Written by Brian Teller, Former Business Analyst
I’m a Business Analyst…but what does that mean? It can mean different things to different people and depending on the company you are with, it can mean something else.
Joni Wheeler had approached Barb Gaines about providing Business Analysis training to members of Team CoreLink. She was familiar with a training that Barb and I had provided at our previous company that had received positive feedback, so she had asked if it was something that could be modified and provided to CoreLink. One of the initial thoughts about providing this kind of training was that sometimes when we are in a position or at a company for a long period of time, we kind of get used to doing our tasks in a certain way and specifically for that company. We forget all the tools that are available to us. Joni wanted to provide CoreLink with industry-best practices and tools that could be used by our Business Analysts to expand their knowledge and tool sets. This request became even more important once it was announced that CoreLink would be closing. Once this announcement was made, the training was opened to any CoreLink employee that thought they may be interested in Business Analysis. The course was designed so that the materials provided could be taken with our CoreLink colleagues as they were launched and into their future roles.
The goal of the course was to provide anyone interested in business analysis with an understanding of what the job entailed from an industry perspective and provide a ‘tool box’ of different tools that could be used to perform that job. We stressed that there was no silver bullet for creating requirements and that there are different tools for different tasks. The course was industry specific rather than CoreLink specific. Participants were provided overviews of the different job functions and tools and then they participated in large and small group activities to practice the use of the tools. One of the other things that we stressed is that Business Analysis is as much art as it is science and the more you practice it the better you get. To be successful we recruited additional business analysts in the company to assist with the large and small group activities. These additional BA’s also took on the role as co-facilitators as more and more classes were held.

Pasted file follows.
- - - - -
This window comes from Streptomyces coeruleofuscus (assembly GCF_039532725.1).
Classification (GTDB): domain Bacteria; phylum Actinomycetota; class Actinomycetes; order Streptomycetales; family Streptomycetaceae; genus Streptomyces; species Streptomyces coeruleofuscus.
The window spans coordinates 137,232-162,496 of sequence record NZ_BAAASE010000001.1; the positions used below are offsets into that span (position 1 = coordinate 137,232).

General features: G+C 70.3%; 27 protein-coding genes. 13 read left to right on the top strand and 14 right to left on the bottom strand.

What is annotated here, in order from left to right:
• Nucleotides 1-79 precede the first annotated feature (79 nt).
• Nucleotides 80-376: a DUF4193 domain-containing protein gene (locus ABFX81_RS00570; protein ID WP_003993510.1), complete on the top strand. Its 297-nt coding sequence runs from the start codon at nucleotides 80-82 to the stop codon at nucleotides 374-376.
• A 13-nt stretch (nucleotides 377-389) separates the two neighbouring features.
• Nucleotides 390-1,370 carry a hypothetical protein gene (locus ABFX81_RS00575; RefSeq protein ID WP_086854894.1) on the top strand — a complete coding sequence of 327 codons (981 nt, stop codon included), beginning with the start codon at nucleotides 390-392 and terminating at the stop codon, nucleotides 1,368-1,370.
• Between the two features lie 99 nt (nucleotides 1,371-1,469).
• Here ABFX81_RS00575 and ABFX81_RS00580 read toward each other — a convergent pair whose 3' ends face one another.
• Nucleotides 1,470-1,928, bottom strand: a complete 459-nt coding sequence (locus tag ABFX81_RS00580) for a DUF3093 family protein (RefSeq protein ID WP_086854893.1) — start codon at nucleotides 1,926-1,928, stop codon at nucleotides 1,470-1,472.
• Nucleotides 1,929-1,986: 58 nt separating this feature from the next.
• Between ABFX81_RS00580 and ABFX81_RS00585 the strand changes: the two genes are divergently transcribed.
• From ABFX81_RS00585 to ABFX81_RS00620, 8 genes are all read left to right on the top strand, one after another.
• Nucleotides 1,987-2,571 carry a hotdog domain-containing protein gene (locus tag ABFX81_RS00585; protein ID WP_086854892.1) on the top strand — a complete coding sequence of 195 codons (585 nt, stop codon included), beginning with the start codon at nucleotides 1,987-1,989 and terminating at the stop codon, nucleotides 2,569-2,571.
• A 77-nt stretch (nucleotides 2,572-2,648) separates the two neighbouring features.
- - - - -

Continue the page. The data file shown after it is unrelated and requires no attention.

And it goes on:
The response to the BA Boot Camp sessions was phenomenal. Over a period of about a year and a half, approximately 90 people participated in the BA Boot Camp classes. We had everyone from current Business Analysts and Testers, to Programmers and Managers attend, and even members from the Communications and Finance teams. While not everyone who participated indicated that they wanted to be a Business Analyst after taking the classes, they did come away with a better understanding of what a Business Analyst did and they found something that they could use in their current or future position. Current business analysts were reminded of all the tools that the industry had and that they could use them rather than the same tools they have always used. Non-business analysts discovered that there were tools BA’s used that could be used in other aspects of their jobs. Overall, I think the program was a great success.
COMING SOON: BA BOOTCAMP RESOURCES